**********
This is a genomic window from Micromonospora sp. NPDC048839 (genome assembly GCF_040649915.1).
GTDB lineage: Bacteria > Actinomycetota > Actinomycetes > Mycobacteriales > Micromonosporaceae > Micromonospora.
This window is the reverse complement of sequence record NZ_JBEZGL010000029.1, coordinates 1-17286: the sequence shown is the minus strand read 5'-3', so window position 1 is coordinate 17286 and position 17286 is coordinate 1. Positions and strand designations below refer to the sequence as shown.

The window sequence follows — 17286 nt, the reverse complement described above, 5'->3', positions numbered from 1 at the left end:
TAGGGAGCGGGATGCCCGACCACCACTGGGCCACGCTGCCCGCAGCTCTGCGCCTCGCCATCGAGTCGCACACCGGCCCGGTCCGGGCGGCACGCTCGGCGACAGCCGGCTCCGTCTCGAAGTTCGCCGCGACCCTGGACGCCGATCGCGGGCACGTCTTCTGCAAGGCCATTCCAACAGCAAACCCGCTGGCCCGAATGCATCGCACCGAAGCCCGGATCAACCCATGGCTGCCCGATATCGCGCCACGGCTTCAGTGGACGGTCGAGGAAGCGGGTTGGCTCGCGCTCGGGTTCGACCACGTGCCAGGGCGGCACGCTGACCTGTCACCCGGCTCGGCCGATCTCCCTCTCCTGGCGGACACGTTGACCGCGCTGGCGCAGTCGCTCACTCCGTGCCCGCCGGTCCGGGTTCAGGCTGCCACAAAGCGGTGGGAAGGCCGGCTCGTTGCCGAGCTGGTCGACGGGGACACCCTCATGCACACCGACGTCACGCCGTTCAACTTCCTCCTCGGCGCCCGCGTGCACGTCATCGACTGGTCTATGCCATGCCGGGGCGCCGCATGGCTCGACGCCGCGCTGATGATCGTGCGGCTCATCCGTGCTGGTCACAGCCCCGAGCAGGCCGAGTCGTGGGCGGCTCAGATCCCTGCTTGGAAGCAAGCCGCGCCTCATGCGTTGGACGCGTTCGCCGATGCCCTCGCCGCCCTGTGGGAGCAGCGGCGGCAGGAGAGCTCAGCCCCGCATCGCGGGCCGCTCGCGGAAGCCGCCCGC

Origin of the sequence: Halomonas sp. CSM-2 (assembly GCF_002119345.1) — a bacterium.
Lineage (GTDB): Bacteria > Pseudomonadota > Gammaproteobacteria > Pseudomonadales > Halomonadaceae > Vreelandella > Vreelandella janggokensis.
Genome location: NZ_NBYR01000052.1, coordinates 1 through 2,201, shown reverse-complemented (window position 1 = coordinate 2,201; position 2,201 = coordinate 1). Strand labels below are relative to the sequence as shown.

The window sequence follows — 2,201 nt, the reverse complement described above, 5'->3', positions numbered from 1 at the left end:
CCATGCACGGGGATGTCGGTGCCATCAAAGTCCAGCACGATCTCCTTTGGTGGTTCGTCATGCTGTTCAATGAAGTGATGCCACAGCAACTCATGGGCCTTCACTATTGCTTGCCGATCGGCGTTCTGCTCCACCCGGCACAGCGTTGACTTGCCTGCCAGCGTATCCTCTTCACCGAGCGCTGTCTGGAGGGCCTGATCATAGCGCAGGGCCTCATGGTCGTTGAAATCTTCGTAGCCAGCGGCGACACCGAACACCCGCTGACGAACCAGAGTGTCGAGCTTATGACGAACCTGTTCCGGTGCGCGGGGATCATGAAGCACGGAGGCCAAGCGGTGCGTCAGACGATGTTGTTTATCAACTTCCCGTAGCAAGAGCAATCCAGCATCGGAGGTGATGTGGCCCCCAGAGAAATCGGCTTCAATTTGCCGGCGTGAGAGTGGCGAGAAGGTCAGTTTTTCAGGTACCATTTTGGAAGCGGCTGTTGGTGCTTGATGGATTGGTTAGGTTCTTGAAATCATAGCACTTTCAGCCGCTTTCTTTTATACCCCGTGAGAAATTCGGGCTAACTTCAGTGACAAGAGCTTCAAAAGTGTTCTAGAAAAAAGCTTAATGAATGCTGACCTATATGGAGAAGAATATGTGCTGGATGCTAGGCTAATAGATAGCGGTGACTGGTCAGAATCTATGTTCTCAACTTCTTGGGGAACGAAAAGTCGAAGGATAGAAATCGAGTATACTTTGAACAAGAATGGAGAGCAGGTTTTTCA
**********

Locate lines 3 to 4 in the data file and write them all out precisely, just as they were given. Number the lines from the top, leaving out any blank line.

This window is the reverse complement of sequence record NZ_JBEZGL010000029.1, coordinates 1-17286: the sequence shown is the minus strand read 5'-3', so window position 1 is coordinate 17286 and position 17286 is coordinate 1. Positions and strand designations below refer to the sequence as shown.

The window sequence follows — 17286 nt, the reverse complement described above, 5'->3', positions numbered from 1 at the left end: